What is it about underpants?

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I’ve been reluctant to admit that I am raising a reluctant reader.  At two months old, my kid was bapping the pages of board books to turn them faster than I could read.  Look at that, I thought smugly… So clever! As a kindergartener, he would follow along when his older sister poured over early readers, and blurt out words if she stopped to sound them out.  I’d look over at my husband and arch my eyebrows as if to say, Pretty good, eh?  

As he advanced in grades, reading remained a strength.  I thought that “getting my boy to read”  was one of those battles I wouldn’t have to fight.  I made the mistake of assuming that because he was able to read, he would want to read whatever I got for him from the library, book store, community book sale, you name it.  So many great books!  Hey, MANIAC MAGEE by Jerry Spinelli, he’ll love that!  Oooh…TREASURE ISLAND, what boy could resist?

"No thanks"

“No thanks”

But time and again, my son would look at the cover of a book, read the first paragraph, then shrug his shoulders and pass the book back to me, saying, “no thanks.”  The latest blow came after I’d made a special trip to a fantastic indie bookstore.  Carefully, I selected Gary Paulsen’s HATCHET.  Cool title.  Invokes violence.  He’ll bite.  

“No thanks.”

A week after that I was at a big box store and saw a stout volume of the first three books (Super Burp, Trouble Magnet, and World’s Worst Wedgie) in the George Brown, Class Clown series by Nancy Krulik.  Nearby was book #7 in the series: the picture on the front was of a boy in underpants, of the tighty-whitey variety.  My son had loved that other famous Captain of the unmentionables, so I sighed and put the collection of the first three stories in my loaded cart.  It just wasn’t what would pick.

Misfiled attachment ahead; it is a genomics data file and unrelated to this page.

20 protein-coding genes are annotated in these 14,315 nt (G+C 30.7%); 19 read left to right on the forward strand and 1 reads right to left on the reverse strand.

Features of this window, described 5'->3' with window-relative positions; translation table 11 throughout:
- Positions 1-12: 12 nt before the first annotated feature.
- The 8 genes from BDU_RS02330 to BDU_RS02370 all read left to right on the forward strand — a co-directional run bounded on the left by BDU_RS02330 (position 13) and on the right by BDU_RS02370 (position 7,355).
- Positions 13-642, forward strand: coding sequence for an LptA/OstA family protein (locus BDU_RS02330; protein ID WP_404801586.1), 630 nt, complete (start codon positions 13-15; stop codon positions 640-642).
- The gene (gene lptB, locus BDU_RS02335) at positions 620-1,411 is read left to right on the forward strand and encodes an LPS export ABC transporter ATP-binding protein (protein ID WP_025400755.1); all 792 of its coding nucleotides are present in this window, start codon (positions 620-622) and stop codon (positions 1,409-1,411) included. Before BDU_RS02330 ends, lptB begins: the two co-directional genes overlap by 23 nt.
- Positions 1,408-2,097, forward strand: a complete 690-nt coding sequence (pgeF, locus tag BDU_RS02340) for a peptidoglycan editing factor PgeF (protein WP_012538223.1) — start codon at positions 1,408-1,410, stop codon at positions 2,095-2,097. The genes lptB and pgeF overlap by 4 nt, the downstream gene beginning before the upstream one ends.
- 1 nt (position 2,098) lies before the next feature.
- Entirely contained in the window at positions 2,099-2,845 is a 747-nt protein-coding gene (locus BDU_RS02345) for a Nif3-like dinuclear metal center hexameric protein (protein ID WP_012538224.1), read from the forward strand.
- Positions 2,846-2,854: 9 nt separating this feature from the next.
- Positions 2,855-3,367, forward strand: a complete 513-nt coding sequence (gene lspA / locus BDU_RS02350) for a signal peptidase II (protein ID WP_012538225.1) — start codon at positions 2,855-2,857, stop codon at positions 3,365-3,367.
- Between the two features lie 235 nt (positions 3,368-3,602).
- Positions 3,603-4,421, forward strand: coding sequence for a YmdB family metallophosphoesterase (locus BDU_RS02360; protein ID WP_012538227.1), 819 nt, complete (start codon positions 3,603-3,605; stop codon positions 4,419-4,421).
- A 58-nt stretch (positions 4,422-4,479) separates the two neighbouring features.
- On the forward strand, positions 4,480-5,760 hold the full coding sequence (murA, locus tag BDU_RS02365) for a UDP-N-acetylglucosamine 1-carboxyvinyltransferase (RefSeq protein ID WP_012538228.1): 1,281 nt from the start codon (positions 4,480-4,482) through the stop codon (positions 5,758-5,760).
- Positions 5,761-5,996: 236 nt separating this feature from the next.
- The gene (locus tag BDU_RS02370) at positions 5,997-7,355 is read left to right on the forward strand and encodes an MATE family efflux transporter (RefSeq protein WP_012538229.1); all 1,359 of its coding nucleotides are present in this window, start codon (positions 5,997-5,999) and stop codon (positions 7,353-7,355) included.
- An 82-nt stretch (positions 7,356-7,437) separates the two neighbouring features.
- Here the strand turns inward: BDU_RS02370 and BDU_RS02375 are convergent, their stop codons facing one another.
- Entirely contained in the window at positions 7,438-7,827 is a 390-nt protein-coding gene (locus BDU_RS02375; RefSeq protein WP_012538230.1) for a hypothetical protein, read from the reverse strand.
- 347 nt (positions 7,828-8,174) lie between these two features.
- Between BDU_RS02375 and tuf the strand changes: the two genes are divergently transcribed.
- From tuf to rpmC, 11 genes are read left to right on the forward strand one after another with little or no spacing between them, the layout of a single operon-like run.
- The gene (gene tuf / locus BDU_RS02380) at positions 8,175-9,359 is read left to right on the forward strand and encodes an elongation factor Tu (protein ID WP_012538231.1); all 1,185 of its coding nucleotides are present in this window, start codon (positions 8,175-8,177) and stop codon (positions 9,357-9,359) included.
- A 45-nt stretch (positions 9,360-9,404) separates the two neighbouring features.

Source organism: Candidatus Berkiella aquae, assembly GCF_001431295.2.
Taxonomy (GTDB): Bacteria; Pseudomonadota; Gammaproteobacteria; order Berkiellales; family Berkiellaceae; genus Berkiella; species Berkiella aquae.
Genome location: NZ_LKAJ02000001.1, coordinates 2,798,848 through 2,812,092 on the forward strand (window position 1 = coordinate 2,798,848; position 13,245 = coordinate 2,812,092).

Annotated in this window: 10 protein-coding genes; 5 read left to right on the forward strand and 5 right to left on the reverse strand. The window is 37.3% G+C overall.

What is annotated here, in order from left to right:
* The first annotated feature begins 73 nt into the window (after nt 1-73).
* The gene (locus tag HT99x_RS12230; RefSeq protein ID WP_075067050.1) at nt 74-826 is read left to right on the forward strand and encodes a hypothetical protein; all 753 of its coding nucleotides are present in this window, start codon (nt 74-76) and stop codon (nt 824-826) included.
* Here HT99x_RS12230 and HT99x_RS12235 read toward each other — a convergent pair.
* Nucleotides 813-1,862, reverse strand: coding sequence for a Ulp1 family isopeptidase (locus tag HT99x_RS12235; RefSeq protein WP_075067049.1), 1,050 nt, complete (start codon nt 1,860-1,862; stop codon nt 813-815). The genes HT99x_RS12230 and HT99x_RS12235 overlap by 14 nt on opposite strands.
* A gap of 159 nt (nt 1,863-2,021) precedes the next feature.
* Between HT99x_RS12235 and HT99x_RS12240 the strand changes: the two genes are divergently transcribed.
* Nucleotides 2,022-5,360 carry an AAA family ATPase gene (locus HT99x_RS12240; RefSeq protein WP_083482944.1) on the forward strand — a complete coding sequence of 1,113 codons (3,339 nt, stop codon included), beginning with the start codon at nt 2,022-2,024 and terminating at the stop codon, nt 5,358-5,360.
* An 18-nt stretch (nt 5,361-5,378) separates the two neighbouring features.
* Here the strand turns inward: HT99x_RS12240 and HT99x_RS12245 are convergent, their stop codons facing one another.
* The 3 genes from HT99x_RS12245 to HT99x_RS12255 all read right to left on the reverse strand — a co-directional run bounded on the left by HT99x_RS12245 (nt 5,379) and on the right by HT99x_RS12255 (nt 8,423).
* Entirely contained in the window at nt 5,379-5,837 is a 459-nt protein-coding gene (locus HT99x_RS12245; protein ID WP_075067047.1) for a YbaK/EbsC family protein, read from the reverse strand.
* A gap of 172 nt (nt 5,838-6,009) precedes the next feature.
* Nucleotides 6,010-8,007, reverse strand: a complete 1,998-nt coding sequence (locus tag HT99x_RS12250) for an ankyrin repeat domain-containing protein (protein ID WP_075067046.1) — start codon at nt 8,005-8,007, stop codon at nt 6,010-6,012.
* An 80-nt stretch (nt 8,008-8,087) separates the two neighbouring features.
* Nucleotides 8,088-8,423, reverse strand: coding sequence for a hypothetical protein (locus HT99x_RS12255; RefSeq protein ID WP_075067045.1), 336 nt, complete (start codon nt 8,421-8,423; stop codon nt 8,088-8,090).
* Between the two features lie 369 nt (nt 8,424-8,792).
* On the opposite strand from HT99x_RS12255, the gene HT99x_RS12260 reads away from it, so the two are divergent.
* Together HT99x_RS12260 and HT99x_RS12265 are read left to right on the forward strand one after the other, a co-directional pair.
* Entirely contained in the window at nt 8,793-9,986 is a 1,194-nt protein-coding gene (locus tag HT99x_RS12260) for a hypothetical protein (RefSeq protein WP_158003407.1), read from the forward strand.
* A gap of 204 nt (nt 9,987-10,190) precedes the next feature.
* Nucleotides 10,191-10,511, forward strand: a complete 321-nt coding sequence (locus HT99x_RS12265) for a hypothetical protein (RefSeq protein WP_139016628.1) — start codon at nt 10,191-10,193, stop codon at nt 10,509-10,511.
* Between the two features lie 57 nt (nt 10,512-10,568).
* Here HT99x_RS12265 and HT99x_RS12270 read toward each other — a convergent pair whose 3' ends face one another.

That night I handed it to him the way you would hand a banana to a hungry ape.  Hoping it will satisfy.  He checked out the cover, and nodded seriously.  He opened the front page and read one, two, three, paragraphs.  He looked up at me, and clutching the book to his chest, said, “YES.  This is the perfect book.  This is the kind of book you should be getting me.”

"Yes please"

“Yes please”

I hadn’t even realized I how harshly I was judging the underpants, diaries, and other graphic novels he gravitated to.  There is a place for stories that simply seek to be silly and fun.  And apparently one of those places is on my son’s nightstand. I had to just get over myself and my vision of what were the right books. The right book, it turns out, is any one that makes a kid run up to his room after school so he can get back to the story.

I have to remind myself that maturity level and style of humor have a lot to do with what works right now.  I haven’t given up on to Treasure Island, Maniac Magee, or Jerry Spinelli.  But for the time being, here are some that have worked for us:

1) George Brown, Class Clown (Series by Nancy Krulik) “Mom, did you know a lady wrote this?”  Yes, and I thank her!

2) Captain Underpants (Series by Dav Pilkey) “I love letting the funny seep into me.”

3) Diary of a Wimpy Kid (Series by Jeff Kinney) The “Do-It-Yourself” books in this series have the added benefit of encouraging creative writing.

4) Horrible Harry (Series by Suzy Kline)

5) The Strange Case of Origami Yoda, Darth Paper Strikes Back, and The Secret of the Fortune Wookie, all by Tom Angleberger.  Bonus side effect of son taking an interest in origami.  (At least when the end result is a Star Wars character).

There are many other fantastic graphic novels out there that are kid favorites.  If you have suggestions that have worked for the reluctant reader in your life, I’d love to hear them!

 

Feelin’ and Spreadin’ the Love

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Happy Valentine’s Day!  Did you know it’s also International Book Giving Day?  IBGD is a “volunteer initiative aimed at increasing children’s access to and enthusiasm for books.”  What’s better than sharing book love?